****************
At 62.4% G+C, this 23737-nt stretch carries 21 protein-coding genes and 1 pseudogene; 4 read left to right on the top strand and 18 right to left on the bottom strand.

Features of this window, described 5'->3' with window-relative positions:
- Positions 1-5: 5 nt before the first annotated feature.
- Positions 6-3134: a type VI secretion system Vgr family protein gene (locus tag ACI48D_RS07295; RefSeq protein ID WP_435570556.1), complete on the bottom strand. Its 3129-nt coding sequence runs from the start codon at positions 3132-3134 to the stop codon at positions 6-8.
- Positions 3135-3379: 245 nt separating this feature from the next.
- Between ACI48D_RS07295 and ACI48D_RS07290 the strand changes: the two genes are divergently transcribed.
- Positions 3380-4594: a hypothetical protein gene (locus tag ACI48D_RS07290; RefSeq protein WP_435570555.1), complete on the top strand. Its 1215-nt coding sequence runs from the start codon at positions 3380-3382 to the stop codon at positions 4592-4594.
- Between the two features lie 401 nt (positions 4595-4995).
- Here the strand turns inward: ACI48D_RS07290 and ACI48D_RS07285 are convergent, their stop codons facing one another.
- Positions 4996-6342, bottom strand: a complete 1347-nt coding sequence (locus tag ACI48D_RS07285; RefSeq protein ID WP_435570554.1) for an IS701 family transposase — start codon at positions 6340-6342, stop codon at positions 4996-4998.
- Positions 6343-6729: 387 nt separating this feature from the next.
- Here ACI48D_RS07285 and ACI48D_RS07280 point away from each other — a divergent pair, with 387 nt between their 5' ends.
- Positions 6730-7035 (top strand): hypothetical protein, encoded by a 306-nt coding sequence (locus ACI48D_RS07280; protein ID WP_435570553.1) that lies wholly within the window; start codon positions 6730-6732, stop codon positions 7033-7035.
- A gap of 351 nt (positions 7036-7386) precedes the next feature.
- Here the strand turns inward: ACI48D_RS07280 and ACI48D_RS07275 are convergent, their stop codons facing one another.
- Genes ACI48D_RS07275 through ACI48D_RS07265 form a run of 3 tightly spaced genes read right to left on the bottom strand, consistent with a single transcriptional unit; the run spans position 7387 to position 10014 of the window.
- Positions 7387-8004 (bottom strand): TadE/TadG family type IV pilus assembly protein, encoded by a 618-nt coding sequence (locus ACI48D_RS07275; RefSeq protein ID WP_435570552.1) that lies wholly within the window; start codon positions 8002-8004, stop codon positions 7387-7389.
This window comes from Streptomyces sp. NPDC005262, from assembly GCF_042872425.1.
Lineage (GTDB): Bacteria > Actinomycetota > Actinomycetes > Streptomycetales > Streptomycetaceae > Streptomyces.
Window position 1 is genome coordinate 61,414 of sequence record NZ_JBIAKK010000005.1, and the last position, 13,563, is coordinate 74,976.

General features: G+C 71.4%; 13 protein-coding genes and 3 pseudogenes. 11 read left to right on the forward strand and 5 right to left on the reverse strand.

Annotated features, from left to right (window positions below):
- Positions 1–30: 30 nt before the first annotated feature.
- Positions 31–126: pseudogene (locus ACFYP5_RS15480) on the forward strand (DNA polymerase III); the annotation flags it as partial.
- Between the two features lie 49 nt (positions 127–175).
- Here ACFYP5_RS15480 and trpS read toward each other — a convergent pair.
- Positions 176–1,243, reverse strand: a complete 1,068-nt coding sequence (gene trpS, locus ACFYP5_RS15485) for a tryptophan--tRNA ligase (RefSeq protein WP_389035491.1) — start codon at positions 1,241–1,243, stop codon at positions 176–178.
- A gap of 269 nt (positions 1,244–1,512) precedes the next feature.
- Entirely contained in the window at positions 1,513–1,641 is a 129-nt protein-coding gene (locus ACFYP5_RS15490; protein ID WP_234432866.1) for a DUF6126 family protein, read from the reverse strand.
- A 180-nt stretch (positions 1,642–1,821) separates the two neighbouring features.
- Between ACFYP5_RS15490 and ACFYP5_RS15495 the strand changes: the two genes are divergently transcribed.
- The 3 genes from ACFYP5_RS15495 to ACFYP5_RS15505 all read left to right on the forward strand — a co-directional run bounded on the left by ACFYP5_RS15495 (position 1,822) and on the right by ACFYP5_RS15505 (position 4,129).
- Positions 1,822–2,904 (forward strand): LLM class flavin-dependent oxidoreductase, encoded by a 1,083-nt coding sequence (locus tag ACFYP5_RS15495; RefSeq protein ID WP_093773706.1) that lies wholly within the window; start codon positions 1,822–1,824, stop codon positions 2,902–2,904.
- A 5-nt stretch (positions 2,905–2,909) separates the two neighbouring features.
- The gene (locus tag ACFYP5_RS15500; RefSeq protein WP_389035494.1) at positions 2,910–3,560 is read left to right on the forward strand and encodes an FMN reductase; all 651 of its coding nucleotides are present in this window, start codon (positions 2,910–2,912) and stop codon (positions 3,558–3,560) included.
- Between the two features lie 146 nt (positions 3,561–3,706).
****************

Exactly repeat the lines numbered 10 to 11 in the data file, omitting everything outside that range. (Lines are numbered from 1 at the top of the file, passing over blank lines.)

- Positions 4996-6342, bottom strand: a complete 1347-nt coding sequence (locus tag ACI48D_RS07285; RefSeq protein ID WP_435570554.1) for an IS701 family transposase — start codon at positions 6340-6342, stop codon at positions 4996-4998.
- Positions 6343-6729: 387 nt separating this feature from the next.